Wednesday, February 24, 2010

Thoughts on Bravery and Courage



29ยบ a good deal of sun, little hope for much warmth despite it

I've been thinking lately about bravery and courage when it comes to being a poet. More specifically, I've been wondering if I am brave enough, have courage enough, to really be the best poet I can be. Does becoming the best poet involve taking risks beyond those taken on the page?

Dear Reader, I have a darn good life: a loving partner who supports my work, great friends & family who cheer me on and lift me up, a stable job with a stable income, and a room of my own in which to work. As I've mentioned here before, I have come to terms with my teaching life and found a schedule that allows me to also focus on poetry. It turns out, I write most of my best poems (those that reach a reading audience in some form of print) in the midst of this stability. This has not always been the case.

I fought for what I have now, taking risks and making huge leaps of faith to get here. Is it okay to settle in and simply do the work? As long as I'm aware of the danger of stagnation, will I be able to ward it off?

10 comments:

Kristin said...

Yes, settle in and do the work.

Do not give in to the myths perpetuated by the Edgar Allen Poe school of creativity that says we aren't really creative unless we're passing out drunk in gutters. Do not give in to the myths perpetuated by the Sylvia Plath school of poetry that says we must be tortured and kill ourselves (there's an essay that I have on the brain here: "Stay" by Jennifer Michael Hecht at http://www.boston.com/bostonglobe/ideas/articles/2010/02/07/stay/).

Live a long life in quiet stability and be amazed at your productivity. Set a good example for the generations that follow that following an artistic path doesn't have to be destructive or deadly!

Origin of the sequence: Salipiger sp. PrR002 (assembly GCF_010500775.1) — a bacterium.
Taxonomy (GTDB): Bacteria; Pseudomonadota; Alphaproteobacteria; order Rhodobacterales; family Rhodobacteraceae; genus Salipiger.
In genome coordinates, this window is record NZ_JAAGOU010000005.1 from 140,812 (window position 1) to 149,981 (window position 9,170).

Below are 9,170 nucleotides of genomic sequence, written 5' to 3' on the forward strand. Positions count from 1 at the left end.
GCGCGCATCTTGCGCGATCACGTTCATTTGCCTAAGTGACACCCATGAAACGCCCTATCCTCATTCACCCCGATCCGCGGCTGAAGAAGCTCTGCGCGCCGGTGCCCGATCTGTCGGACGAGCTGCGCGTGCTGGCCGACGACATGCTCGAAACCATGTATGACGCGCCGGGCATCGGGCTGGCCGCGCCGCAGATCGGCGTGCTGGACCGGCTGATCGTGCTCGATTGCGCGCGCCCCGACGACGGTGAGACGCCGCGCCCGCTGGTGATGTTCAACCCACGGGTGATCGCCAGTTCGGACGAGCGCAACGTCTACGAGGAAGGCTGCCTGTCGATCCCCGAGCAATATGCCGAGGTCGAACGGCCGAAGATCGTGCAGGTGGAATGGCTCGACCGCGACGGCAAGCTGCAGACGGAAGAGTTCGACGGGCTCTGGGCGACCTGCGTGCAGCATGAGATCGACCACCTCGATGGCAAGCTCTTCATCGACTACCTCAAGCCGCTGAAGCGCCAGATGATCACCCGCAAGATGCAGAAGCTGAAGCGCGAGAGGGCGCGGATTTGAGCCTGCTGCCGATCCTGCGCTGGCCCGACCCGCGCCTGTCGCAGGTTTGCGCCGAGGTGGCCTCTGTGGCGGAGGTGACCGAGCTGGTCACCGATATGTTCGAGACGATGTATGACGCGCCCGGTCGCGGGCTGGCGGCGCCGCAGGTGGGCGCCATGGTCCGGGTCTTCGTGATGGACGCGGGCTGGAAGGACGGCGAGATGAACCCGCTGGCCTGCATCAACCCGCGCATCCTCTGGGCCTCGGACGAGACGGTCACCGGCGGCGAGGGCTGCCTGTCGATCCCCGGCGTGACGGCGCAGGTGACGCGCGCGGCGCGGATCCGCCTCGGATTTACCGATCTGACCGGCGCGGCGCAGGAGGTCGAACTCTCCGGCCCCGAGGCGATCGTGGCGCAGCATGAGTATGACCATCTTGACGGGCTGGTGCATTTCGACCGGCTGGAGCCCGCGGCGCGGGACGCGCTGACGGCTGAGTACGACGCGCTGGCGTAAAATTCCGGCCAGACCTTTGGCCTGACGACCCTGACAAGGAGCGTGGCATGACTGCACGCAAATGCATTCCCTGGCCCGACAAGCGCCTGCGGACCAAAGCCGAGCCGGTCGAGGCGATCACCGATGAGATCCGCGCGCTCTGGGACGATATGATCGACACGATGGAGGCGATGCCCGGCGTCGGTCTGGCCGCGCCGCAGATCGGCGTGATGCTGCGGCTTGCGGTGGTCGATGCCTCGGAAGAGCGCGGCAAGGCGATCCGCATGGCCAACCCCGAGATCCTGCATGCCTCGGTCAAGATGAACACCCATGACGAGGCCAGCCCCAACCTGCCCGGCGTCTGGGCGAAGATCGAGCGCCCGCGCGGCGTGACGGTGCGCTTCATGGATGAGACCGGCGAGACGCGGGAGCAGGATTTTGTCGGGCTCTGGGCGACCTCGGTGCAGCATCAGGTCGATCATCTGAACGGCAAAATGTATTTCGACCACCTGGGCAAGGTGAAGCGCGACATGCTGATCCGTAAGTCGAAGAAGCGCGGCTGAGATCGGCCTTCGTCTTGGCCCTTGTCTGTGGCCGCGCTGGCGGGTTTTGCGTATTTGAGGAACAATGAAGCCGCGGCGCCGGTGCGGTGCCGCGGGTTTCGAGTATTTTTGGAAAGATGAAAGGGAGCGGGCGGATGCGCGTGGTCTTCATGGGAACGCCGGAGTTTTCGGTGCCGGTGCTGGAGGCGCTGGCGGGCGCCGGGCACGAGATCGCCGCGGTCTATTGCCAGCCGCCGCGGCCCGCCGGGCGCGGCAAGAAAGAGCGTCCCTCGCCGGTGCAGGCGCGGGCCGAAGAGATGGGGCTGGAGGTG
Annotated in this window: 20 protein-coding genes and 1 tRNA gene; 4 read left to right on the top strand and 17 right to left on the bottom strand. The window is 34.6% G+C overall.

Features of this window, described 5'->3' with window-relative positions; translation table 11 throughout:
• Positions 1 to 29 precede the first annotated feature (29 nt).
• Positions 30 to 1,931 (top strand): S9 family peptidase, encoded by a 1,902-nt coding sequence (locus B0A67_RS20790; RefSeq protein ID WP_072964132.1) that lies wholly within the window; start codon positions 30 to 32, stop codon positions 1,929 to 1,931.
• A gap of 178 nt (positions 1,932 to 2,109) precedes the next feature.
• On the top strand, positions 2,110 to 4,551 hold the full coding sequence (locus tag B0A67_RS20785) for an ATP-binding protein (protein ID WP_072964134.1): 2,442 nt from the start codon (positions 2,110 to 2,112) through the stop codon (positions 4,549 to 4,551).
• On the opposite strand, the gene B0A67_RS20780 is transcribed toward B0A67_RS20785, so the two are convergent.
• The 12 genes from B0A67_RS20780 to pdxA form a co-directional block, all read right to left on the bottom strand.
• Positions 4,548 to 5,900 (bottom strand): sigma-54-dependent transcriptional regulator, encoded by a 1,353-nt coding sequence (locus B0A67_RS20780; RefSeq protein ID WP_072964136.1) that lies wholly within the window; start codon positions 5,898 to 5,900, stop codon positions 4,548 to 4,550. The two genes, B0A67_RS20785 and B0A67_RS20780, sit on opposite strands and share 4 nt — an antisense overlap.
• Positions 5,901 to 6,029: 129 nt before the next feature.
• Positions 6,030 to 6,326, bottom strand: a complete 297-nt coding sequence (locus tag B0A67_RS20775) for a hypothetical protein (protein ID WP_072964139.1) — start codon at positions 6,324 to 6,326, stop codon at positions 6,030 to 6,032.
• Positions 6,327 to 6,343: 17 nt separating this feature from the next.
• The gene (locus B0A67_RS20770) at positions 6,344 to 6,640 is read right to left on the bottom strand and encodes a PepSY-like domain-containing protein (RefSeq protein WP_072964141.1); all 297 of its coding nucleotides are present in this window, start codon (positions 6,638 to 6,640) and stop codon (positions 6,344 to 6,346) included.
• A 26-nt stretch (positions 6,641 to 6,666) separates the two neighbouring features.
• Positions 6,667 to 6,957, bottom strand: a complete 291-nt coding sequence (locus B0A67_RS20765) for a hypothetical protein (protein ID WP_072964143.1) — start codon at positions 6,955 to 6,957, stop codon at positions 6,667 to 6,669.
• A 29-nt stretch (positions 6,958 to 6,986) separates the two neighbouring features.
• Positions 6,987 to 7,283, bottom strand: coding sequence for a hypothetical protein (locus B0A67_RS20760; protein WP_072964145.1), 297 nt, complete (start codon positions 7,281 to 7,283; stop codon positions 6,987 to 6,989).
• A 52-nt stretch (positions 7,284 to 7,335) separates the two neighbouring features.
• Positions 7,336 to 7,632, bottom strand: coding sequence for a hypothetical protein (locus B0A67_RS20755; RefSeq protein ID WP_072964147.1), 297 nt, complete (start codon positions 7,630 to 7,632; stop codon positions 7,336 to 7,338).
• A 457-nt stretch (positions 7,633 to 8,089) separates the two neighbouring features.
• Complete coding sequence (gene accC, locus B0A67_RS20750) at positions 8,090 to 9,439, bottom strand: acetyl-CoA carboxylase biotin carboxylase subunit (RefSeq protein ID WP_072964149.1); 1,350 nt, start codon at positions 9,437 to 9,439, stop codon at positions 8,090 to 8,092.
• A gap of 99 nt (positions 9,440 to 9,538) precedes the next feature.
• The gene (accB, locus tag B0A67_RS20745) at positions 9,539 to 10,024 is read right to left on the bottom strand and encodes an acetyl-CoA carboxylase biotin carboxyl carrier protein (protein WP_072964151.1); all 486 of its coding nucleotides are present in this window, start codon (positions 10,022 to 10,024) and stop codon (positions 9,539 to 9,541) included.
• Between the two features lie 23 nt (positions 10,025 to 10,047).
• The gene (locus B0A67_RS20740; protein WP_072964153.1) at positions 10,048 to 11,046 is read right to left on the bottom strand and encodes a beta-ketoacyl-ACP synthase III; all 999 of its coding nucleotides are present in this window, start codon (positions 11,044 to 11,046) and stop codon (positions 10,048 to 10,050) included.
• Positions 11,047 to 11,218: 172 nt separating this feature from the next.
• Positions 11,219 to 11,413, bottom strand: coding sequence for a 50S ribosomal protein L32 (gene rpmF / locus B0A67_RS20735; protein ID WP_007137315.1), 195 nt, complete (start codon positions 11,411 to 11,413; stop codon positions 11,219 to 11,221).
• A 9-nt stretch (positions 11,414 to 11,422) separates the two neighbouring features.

(sorry for slipping into bossy, manifesto mode!)

Kristin

Sandy Longhorn said...

K., sometimes what one needs the most is to be bossed! Thanks. :)

Nancy Devine said...

do not underestimate the value of settling in and simply doing the work. (as you put it)
i think being a poet, having a job, maintaining a family and friends is quite a bit. when i ask myself if i'm doing enough or the right thing, i think about whether or not i'm generative. and if i am, i am satisfied. (generative to me is creating work for my students to learn, writing, gardening... moving things ahead) and being generative is exhausting stuff. if i'm not being generative, that's when i have to stop and think about my life.

Sandy Longhorn said...

N., thanks for chiming in and offering the support. I appreciate you.

Erin said...

My goodness, if you've figured out how to keep a teaching job from completing subsuming your writing time (or writing frame of mind), please share. I am at school from 7:30 until 5:00pm each day and then grade papers or prep for another couple of hours each night.
I'm exhausted most of the time.
Share please, I need some bolstering.

Sandy Longhorn said...

Ah, E., it sounds as if you teach, perhaps, at the K-12 level. I'm fortunate to teach at a community college, but that still means a 5/5 load. I had to make some sacrifices to carve out my writing time. I now teach 2 sections of world lit online, not my preferred method of delivery. My husband teaches high school and I have nothing but awe and admiration for those who teach K - 12...unsung heroes for sure. Unfortunately, I don't have any hidden tips for finding writing time with a 7:30 - 5:00 schedule. Do you get to write in the summer?

mariegauthier said...

There's the life, and there's the work. Seems to me one can feed the other, but they are not the same. Don't underestimate the creative value of stability!

Sandy Longhorn said...

Thanks, M. !

SuziG said...

I don't think there's ever stagnation as long as we keep reading & writing. Part of writing is finding new perspectives, so as long as you are challenging yourself, then the writing will reflect that. Reading is also part of this challenge. Reading will reveal new risks and I think encourage us to take risks, etc. At least I hope so. I'm not there yet, so I'll let you know in six years. And you let me know too :)

Sandy Longhorn said...

S., it's a date! And thanks for commenting on these posts!